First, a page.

Epidermal growth factor receptor expression correlates with histologic grade in resected esophageal adenocarcinoma

Neal W. Wilkinson, Jennifer D. Black, Elena Roukhadze, Deborah Driscoll, Shannon Smiley, Hisakazu Hoshi, Joseph Geradts, Milind Javle, Michael Brattain

Research output: Contribution to journalArticlepeer-review

83 Scopus citations


Activation of the epidermal growth factor receptor (EGFR) has a role in oncogenesis and may correlate with prognosis. The aim of this study was to examine EGFR expression in esophageal adenocarcinoma and correlate EGFR status with pathologic and clinical prognostic features. An exploratory retrospective review of 38 patients with surgically resected esophageal adenocarcinoma was performed. All patients underwent an esophagogastrectomy with regional lymphadenectomy; 24 patients underwent primary resection and 14 patients had surgery after preoperative chemoradiation therapy. Immunohistochemical analysis was performed on paraffin-embedded tissue samples using an EGFR monoclonal antibody. Low- and moderate-grade tumors were positive for EGFR expression in 2 of 15 patients; poorly differentiated tumors were positive for EGFR expression in 13 of 23 patients (p=0.02). The median survival was 35 months (confidence interval [CI]: 29-40) for EGFR negative patients (n=23) and 16 months (CI: 10-22) for EGFR positive patients (n=13) (p=0.10). Disease recurred in 3 of 21 EGFR negative patients and 6 of 13 EGFR positive patients (p=0.06). Poorly differentiated adenocarcinomas of the esophagus demonstrated higher EGFR expression compared to low-grade tumors based upon immunohistochemical analysis. A trend toward improved disease-free and overall survival was seen in EGFR negative patients.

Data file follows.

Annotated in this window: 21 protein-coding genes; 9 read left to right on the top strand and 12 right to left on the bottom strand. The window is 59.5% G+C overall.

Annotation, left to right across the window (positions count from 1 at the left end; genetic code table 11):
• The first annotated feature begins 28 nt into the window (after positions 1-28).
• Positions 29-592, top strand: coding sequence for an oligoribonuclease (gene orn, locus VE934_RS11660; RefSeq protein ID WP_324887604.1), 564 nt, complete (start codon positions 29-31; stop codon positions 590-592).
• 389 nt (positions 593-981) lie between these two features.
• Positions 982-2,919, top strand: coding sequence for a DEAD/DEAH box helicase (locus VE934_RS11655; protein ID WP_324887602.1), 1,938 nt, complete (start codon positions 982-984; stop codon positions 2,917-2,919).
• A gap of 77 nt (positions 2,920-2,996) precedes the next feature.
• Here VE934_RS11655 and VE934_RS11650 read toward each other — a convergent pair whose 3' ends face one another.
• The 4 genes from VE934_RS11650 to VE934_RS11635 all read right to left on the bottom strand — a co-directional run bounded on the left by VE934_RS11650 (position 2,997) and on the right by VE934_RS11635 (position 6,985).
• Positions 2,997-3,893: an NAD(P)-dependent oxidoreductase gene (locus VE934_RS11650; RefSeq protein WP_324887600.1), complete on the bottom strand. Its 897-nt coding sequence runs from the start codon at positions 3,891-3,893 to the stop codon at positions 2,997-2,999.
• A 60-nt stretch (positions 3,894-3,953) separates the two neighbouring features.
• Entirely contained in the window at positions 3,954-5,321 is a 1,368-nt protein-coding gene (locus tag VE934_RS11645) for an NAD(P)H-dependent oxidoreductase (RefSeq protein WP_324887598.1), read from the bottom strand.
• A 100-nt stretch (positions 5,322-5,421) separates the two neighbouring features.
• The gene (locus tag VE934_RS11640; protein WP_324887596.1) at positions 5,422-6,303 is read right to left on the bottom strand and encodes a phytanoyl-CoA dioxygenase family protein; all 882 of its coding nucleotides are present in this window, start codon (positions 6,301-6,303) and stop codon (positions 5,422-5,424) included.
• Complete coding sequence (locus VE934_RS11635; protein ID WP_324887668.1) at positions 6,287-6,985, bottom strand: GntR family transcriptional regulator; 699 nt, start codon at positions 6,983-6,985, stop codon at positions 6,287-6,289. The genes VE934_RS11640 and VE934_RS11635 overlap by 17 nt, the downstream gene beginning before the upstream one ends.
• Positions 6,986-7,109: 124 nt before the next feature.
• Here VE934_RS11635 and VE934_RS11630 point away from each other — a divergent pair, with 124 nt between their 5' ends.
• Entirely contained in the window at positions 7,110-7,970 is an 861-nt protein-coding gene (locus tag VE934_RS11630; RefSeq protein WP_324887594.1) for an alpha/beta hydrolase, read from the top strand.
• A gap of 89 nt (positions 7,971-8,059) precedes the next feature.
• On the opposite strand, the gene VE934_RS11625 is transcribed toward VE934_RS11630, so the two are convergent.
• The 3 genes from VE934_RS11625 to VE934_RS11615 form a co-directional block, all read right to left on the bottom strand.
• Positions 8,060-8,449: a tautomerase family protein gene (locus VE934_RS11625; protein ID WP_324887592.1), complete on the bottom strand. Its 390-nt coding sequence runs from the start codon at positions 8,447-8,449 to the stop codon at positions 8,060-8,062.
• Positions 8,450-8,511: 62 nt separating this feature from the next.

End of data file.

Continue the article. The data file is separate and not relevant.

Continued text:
Original languageEnglish (US)
Pages (from-to)448-453
Number of pages6
JournalJournal of Gastrointestinal Surgery
Issue number4
StatePublished - May 2004
Externally publishedYes


  • Esophageal adenocarcinoma
  • epidermal growth factor receptor
  • immunohistochemical analysis
  • tyrosine kinase receptors

ASJC Scopus subject areas

  • Surgery
  • Gastroenterology


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